xticks() shifted by 1

Hi,

please consider this snippet:

import matplotlib.pyplot as plt

d={}

for i in range(1,21):

d[i] = i**2

plt.plot(d.values())

plt.xticks(d.keys())

plt.show()

As it can be seen from attached screenshot, xticks values are shifted to right (by 1).

Seems strange, but perhaps something to do with Python 0-start.

So why plot starts at beginning of x-axis and xticks start shifted by 1?

How does regular matplotlib users handle similar code?

Thanks

image.png

Hi,
please consider this snippet:

import matplotlib.pyplot as plt

d={}
for i in range(1,21):
   d[i] = i**2

plt.plot(d.values())

This is plotting values against the zero-based index. What you want is

plt.plot(d.keys(), d.values())

···

On 09/17/2011 09:57 AM, Klonuo Umom wrote:

plt.xticks(d.keys())
plt.show()

As it can be seen from attached screenshot, xticks values are shifted to
right (by 1).

Seems strange, but perhaps something to do with Python 0-start.
So why plot starts at beginning of x-axis and xticks start shifted by 1?
How does regular matplotlib users handle similar code?

Thanks

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When you called plot() with only the y values, mpl will assume x values as range(len(y)). Just call plot with both x and y values.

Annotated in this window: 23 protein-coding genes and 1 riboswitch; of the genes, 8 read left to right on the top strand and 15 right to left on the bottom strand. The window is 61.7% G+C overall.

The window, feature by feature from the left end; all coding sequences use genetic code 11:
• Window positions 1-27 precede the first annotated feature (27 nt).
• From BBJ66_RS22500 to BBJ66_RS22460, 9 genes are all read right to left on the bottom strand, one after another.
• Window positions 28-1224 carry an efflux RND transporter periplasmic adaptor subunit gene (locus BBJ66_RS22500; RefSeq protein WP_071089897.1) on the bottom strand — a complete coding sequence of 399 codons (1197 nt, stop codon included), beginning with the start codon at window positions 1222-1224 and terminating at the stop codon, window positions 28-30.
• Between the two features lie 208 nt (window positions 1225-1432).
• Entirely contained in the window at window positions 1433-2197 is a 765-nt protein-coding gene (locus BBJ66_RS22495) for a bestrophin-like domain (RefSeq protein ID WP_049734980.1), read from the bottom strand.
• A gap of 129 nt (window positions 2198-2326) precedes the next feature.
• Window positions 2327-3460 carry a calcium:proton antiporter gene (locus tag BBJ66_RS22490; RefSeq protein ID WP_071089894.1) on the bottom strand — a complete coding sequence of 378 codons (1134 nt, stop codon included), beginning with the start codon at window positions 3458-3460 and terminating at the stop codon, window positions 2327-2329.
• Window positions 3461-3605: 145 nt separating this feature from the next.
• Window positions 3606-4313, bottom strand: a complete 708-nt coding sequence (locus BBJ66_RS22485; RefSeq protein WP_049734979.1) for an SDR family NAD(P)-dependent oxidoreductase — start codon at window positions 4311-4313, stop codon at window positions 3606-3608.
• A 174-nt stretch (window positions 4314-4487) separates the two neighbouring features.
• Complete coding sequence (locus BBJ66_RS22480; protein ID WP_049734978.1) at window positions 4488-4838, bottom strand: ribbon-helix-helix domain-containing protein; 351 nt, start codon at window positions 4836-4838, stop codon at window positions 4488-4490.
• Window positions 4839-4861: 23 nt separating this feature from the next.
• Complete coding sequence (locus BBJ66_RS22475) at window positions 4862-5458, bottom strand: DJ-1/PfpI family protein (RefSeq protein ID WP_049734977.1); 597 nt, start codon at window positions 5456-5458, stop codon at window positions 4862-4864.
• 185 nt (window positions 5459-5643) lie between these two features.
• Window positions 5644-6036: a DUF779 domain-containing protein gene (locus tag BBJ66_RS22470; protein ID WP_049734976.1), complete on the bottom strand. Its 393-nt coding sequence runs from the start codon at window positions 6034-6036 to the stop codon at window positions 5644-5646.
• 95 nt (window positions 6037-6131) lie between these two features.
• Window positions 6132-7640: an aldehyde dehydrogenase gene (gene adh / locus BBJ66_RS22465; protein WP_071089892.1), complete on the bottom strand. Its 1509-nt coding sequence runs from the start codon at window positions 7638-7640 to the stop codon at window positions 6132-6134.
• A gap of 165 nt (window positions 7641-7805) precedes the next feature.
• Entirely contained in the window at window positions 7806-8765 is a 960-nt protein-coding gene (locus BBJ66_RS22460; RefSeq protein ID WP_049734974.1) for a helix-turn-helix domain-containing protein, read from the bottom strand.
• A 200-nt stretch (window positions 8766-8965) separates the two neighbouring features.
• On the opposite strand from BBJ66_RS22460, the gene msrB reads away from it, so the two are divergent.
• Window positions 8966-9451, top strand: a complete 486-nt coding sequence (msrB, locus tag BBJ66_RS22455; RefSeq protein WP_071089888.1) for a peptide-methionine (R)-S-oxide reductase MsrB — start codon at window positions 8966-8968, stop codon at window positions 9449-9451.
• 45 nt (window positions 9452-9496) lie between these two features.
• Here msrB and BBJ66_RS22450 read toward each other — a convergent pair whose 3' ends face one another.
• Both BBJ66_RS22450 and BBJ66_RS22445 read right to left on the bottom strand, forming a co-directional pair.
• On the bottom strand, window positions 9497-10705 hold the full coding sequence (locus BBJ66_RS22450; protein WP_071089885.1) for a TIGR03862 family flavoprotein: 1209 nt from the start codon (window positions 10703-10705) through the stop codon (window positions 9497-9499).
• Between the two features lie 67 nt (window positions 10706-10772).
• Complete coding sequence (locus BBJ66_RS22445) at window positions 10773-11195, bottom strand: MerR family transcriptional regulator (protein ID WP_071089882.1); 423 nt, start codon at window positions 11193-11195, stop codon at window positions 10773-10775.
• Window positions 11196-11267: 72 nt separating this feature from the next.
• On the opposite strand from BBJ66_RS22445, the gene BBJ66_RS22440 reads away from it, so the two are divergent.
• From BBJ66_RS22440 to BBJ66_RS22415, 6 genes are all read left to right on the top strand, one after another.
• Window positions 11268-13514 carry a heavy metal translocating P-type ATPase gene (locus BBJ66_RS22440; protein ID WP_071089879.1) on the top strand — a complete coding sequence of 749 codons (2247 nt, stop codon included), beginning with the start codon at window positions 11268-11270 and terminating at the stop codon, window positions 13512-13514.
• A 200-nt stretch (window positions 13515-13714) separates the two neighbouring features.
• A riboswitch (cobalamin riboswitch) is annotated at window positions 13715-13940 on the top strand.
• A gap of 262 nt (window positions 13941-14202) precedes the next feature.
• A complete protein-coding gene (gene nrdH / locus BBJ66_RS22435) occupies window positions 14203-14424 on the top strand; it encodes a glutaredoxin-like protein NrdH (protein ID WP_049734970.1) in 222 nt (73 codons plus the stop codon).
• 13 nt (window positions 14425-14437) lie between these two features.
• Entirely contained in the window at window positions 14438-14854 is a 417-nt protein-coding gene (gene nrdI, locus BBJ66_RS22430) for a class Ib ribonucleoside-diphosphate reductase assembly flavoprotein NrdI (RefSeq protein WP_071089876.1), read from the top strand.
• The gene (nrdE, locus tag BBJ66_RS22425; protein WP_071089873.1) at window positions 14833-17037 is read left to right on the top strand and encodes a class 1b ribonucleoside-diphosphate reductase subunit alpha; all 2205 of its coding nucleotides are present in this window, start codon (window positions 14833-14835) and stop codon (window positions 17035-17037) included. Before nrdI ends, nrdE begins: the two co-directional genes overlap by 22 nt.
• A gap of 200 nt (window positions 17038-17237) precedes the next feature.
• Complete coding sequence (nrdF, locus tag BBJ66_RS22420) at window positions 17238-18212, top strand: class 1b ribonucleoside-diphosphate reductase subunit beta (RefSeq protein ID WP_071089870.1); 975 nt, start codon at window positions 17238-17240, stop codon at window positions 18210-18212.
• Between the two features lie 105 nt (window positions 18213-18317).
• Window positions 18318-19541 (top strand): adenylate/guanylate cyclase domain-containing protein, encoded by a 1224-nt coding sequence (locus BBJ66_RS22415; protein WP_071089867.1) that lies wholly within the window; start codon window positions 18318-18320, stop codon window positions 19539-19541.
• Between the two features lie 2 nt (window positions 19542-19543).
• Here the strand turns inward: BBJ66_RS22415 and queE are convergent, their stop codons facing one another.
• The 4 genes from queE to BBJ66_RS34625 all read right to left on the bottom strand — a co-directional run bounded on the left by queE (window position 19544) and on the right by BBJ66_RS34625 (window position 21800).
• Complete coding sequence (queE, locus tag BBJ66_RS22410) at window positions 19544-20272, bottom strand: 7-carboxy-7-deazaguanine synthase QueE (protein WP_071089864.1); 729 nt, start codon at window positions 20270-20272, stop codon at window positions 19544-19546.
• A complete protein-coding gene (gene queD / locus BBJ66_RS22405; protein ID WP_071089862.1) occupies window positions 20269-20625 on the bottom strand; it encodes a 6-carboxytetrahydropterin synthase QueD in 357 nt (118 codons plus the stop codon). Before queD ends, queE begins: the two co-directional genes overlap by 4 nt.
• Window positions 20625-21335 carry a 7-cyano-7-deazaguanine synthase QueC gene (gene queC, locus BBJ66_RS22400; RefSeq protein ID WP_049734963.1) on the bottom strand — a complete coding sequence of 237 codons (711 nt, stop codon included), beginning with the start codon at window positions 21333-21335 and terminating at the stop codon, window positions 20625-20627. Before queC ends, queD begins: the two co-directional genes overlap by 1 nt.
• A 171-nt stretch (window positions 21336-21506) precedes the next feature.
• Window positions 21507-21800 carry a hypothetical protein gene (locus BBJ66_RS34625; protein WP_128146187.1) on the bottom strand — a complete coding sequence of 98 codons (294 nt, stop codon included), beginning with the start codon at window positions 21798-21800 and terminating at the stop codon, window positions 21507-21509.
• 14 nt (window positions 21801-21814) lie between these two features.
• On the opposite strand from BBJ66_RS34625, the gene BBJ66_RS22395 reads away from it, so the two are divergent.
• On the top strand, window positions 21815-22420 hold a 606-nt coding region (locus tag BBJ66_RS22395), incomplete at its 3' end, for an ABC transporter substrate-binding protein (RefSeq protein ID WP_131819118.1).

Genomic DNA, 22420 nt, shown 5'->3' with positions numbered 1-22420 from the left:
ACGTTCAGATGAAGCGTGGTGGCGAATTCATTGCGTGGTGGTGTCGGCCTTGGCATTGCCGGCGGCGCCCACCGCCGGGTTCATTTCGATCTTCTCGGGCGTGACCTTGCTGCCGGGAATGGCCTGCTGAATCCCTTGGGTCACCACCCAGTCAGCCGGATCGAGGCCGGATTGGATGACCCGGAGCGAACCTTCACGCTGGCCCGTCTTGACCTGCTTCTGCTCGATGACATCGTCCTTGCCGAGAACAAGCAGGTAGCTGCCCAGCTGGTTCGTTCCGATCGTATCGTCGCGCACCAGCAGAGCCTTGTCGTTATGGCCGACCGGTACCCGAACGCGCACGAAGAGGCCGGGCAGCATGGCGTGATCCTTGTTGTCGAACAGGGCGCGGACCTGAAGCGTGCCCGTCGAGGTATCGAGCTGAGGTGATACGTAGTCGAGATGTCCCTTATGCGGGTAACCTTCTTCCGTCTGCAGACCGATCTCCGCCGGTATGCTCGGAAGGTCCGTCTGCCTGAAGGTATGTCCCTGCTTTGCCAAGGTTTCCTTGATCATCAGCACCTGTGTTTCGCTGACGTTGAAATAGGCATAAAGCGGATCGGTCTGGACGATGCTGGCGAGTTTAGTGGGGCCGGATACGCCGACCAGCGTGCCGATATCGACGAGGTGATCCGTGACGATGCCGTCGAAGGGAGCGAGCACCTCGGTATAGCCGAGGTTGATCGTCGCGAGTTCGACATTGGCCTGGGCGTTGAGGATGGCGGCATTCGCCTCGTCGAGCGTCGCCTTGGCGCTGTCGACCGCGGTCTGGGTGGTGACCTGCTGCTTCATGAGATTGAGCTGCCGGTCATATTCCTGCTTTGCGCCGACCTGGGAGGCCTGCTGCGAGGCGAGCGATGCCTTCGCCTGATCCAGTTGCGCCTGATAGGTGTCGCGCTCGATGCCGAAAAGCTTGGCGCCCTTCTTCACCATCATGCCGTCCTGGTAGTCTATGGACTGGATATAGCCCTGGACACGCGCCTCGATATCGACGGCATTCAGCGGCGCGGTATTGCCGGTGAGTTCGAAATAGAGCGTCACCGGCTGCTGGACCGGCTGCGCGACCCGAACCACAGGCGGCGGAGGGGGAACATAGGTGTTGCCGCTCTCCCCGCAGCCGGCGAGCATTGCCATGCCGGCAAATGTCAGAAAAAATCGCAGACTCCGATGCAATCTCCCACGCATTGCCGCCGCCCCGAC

Ben Root

···

On Saturday, September 17, 2011, Klonuo Umom <klonuo@…287…> wrote:

Hi,
please consider this snippet:
import matplotlib.pyplot as plt
d={}

for i in range(1,21):
d[i] = i**2
plt.plot(d.values())
plt.xticks(d.keys())
plt.show()

As it can be seen from attached screenshot, xticks values are shifted to right (by 1).

Seems strange, but perhaps something to do with Python 0-start.
So why plot starts at beginning of x-axis and xticks start shifted by 1?
How does regular matplotlib users handle similar code?
Thanks

While this is safe because calls to keys and values will return lists
in congruent order of no intervening dict modifications are made

http://stackoverflow.com/questions/835092/python-dictionary-are-keys-and-values-always-the-same-order

it is a bit fragile because there is no guarantee the dict keys will
be ordered, right, which is probably not what the OP wants. Maybe

  x = sorted(d.keys())
  y = [d[k] for k in x]
  plot(x, y)

JDH

···

On Sat, Sep 17, 2011 at 3:09 PM, Eric Firing <efiring@...202...> wrote:

On 09/17/2011 09:57 AM, Klonuo Umom wrote:

Hi,
please consider this snippet:

import matplotlib.pyplot as plt

d={}
for i in range(1,21):
d[i] = i**2

plt.plot(d.values())

This is plotting values against the zero-based index. What you want is

plt.plot(d.keys(), d.values())

Yes, I noticed the same and indeed I used sorted values in original problem
I forgot to add it in my simplified snippet

···

On Sat, Sep 17, 2011 at 10:34 PM, John Hunter <jdh2358@...287...> wrote:

While this is safe because calls to keys and values will return lists
in congruent order of no intervening dict modifications are made

http://stackoverflow.com/questions/835092/python-dictionary-are-keys-and-values-always-the-same-order

it is a bit fragile because there is no guarantee the dict keys will
be ordered, right, which is probably not what the OP wants. Maybe

x = sorted(d.keys())
y = [d[k] for k in x]
plot(x, y)